Akhaltsikhe (Georgian: ახალციხე, "New Fortress") is a small city of about 50,000 and the capital of Samtskhe-Javakheti. The city has been around for at least 800 years, and was a regional administrative center for the Ottomans from the sixteenth century up to the Russo-Turkish War. Until the twentieth century Akhaltsikhe was majority Armenian, but today, unlike most of the province, it is majority Georgian. It's a rather sleepy town, but its Old City is worth a visit, and it's a great base for exploring the surrounding areas, including Sapara Monastery and Khertvisi Fortress in the immediate vicinity.
The principal route to Akhaltsikhe runs from Georgia's main East-West highway (E60) at the spur in Khashuri leading to Borjomi. Marshrutkas run to Akhaltsikhe's main market/bus station from Tbilisi's Didube market, as well as from the bus stations in Kutaisi and Khashuri. Coming from Kutaisi or Tbilisi, it's best to catch your ride early in the morning if you want to avoid finding another marshrutka upon arrival in Khashuri. But it's not terribly difficult to catch a marshrutka going between Akhaltsikhe and Khashuri before dinner time.
Akhaltsikhe is on the most direct land route between Armenia and Turkey (the border between these countries is closed that and is not expected to change soon). Since there is a considerable Armenian community in Akhaltsikhe, there is an easy minibus connection with Yerevan (leaving Yerevan at 08:00 in the morning). There is no early bus to Turkey, but a taxi ride from the Akhaltsikhe bus station to the Turkish border will cost no more than 20 lari (€ 9). At the Turkish border, you may autostop to Posov, the first city in Turkey, which is connected by minibus to Ardahan an Kars. Kars is currently the eastern end station of the Turkish railways, with a diret connection to Ankara and beyond. Remember that it is one hour earlier in Turkey (in summer). You probably need to spend the night in Akhaltsikhe, otherwise the schedule from Armenia to Turkey will be very tight.
Sapara Monastery (საფარის მონასტერი) is about 10-12 km outside of Akhaltsikhe up into the mountains. The monastery was established in the tenth century, but the principal church, St. Sabas, was built sometime in the thirteenth century. Until the twentieth century, the monastery had been perfectly preserved, as its hidden location saved it from Ottoman discovery throughout the empire's three-century long control of southwestern Georgia. Alas, the Soviets found it, and abused it in the usual soulless fashion, albeit not to the same extent as many other Georgian Orthodox establishments—the frescoed walls were not whitewashed, and remain in good condition (especially following a recent restoration). During a visit, make sure to climb up the nearby slopes towards a rocky outcropping to get lovely views over the monastery and the valleys in the distance. Also make sure not to use flash photography in the churches, unless you want to see some seriously angry monks. If you can make yourself understood, you can overnight in the monastery's chambers.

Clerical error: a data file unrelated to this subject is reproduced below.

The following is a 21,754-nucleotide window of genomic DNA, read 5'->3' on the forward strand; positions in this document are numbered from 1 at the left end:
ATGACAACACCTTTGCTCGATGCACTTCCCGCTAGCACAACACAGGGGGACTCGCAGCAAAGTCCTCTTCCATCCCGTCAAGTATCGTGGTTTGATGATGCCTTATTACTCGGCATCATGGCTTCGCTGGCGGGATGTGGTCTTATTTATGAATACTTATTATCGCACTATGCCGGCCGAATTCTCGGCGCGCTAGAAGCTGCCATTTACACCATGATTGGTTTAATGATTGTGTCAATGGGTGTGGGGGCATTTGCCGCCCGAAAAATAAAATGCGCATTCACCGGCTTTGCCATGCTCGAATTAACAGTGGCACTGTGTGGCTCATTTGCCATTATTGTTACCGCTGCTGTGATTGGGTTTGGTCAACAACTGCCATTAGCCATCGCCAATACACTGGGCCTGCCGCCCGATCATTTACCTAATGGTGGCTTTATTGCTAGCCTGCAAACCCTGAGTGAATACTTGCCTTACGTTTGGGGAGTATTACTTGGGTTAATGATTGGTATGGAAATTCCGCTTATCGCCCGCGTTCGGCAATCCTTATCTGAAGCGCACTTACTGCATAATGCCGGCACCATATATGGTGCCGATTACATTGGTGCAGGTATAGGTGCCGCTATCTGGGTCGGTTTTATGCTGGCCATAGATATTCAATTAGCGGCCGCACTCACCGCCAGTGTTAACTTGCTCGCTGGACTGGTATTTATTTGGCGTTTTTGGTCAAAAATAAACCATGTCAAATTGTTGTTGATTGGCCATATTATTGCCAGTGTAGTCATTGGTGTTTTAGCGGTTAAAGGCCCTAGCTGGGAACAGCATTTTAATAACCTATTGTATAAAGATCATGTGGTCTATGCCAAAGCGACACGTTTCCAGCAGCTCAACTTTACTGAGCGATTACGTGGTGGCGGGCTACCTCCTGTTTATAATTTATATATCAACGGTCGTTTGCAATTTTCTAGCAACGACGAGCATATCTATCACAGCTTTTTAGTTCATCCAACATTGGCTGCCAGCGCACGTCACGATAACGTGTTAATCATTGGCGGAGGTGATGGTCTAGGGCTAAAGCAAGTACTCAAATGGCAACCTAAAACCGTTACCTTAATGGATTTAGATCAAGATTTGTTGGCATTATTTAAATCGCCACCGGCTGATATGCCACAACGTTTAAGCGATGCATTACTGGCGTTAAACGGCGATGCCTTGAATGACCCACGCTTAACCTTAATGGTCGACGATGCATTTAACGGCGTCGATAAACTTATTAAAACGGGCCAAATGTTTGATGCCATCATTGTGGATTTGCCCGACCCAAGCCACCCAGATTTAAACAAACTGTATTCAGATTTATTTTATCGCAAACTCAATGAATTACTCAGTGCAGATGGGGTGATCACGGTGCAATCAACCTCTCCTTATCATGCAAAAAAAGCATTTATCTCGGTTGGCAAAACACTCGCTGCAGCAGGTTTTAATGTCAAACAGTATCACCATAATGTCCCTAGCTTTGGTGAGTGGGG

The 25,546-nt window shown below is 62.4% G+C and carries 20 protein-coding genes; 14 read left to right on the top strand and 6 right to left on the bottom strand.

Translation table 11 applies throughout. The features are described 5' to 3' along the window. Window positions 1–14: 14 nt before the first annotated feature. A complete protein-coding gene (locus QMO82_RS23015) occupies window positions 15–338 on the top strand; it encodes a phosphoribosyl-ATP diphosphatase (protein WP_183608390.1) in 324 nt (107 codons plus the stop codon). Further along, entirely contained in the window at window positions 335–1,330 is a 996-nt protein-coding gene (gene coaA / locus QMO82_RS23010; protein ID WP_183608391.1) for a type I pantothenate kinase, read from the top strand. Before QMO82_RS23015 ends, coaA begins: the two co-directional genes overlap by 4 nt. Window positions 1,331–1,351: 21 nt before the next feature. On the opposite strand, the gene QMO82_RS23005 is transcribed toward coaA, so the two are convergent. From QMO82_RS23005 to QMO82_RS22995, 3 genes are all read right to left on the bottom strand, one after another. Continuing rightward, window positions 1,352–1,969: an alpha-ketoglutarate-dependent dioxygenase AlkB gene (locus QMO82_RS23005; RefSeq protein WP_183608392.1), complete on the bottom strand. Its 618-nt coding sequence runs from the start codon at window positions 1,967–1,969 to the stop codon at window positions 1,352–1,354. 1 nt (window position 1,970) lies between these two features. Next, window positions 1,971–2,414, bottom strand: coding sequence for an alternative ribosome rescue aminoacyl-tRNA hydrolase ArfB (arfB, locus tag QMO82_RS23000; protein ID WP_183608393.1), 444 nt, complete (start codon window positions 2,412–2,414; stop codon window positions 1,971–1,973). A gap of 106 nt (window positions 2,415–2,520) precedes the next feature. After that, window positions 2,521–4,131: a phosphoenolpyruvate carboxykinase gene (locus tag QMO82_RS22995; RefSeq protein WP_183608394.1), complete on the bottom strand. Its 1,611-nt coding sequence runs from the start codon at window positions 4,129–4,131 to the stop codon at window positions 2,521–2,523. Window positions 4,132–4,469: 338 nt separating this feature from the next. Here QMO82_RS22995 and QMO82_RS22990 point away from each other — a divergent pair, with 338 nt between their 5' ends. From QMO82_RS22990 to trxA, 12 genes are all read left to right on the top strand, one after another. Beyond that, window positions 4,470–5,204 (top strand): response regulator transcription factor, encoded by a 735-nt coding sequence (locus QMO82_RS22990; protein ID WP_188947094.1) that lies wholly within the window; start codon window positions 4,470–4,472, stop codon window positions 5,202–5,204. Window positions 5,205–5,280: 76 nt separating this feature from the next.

The walls of Khertvisi Fortress
Khertvisi Fortress (ხერთვისის ციხე) looms over the village of Khertvisi. The outcrop was used as a fortress from the second century B.C., and was reputedly destroyed by Alexander the Great. The "modern" fortress, however, was built around the thirteenth-fourteenth centuries, and saw fighting during the Ottoman invasion (and subsequent occupation) in the sixteenth century. The walls on the far side drop down a sheer cliff to the Mtkvari far below, so if you fancy a bout of vertigo, pull yourself up and look straight down.
As with most of Georgia you will find mostly Georgian food. In town there is one "Georgianized" pizza place on Rustavelli street at the intersection of the road that leads up to the village of Grelli (and is also the route that is taken to get to the Sapara monestary). If you go down stairs you might get lucky and get a room and be able to shut out the noise and smokers. Do not expect Italian or western style pizza though.
Other western food options can be found in the "Smart" supermarket which is across from the bus station, they have a deli of sorts with sandwiches and various other foods.